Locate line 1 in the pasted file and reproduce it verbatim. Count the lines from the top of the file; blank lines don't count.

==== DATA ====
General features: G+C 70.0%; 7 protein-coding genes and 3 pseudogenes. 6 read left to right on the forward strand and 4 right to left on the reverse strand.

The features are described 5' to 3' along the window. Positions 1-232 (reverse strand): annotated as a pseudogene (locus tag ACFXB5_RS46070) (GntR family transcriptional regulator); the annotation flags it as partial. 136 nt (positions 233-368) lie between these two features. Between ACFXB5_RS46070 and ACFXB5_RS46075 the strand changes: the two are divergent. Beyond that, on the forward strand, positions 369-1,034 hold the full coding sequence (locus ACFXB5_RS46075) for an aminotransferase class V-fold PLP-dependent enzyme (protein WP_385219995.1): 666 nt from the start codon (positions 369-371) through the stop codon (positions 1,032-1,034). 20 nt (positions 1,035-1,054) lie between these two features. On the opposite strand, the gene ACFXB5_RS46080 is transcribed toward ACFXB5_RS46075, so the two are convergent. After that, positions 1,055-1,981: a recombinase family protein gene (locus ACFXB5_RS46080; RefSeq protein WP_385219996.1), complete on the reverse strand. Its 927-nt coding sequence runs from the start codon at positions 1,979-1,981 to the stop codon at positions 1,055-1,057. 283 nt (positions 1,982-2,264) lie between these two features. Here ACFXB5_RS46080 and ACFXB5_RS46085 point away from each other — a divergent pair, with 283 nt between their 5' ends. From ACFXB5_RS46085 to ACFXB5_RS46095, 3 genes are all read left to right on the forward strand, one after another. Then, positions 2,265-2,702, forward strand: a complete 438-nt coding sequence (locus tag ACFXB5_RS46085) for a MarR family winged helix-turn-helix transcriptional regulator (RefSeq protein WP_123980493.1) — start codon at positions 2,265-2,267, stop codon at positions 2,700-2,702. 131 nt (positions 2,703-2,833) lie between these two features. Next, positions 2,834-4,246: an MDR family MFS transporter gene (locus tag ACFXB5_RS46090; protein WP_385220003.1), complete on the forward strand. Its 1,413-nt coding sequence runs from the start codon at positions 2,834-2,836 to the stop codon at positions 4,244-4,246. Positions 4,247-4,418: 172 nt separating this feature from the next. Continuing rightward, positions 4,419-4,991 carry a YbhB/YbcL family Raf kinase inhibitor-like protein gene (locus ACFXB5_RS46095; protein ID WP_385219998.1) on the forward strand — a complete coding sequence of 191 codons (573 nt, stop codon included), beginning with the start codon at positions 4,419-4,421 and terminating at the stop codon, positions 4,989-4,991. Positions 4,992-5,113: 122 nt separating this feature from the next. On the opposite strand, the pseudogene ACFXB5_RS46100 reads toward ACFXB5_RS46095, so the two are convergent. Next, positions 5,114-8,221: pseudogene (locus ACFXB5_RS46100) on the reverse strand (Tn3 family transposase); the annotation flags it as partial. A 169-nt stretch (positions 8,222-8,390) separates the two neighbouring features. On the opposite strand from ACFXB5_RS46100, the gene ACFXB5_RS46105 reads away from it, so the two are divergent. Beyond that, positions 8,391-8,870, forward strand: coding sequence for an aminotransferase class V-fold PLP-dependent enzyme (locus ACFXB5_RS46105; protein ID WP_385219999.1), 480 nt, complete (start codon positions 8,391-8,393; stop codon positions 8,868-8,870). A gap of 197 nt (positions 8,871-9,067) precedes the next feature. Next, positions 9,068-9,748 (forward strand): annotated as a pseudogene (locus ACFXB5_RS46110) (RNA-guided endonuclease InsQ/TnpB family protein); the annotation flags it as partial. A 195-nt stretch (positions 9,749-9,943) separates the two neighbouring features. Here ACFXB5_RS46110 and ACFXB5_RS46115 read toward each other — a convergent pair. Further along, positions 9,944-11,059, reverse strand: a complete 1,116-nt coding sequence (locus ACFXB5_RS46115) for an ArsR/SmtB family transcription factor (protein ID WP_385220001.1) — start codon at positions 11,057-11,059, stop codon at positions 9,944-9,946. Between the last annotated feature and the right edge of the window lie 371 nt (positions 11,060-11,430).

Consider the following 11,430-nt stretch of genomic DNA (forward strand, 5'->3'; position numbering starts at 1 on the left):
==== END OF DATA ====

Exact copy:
General features: G+C 70.0%; 7 protein-coding genes and 3 pseudogenes. 6 read left to right on the forward strand and 4 right to left on the reverse strand.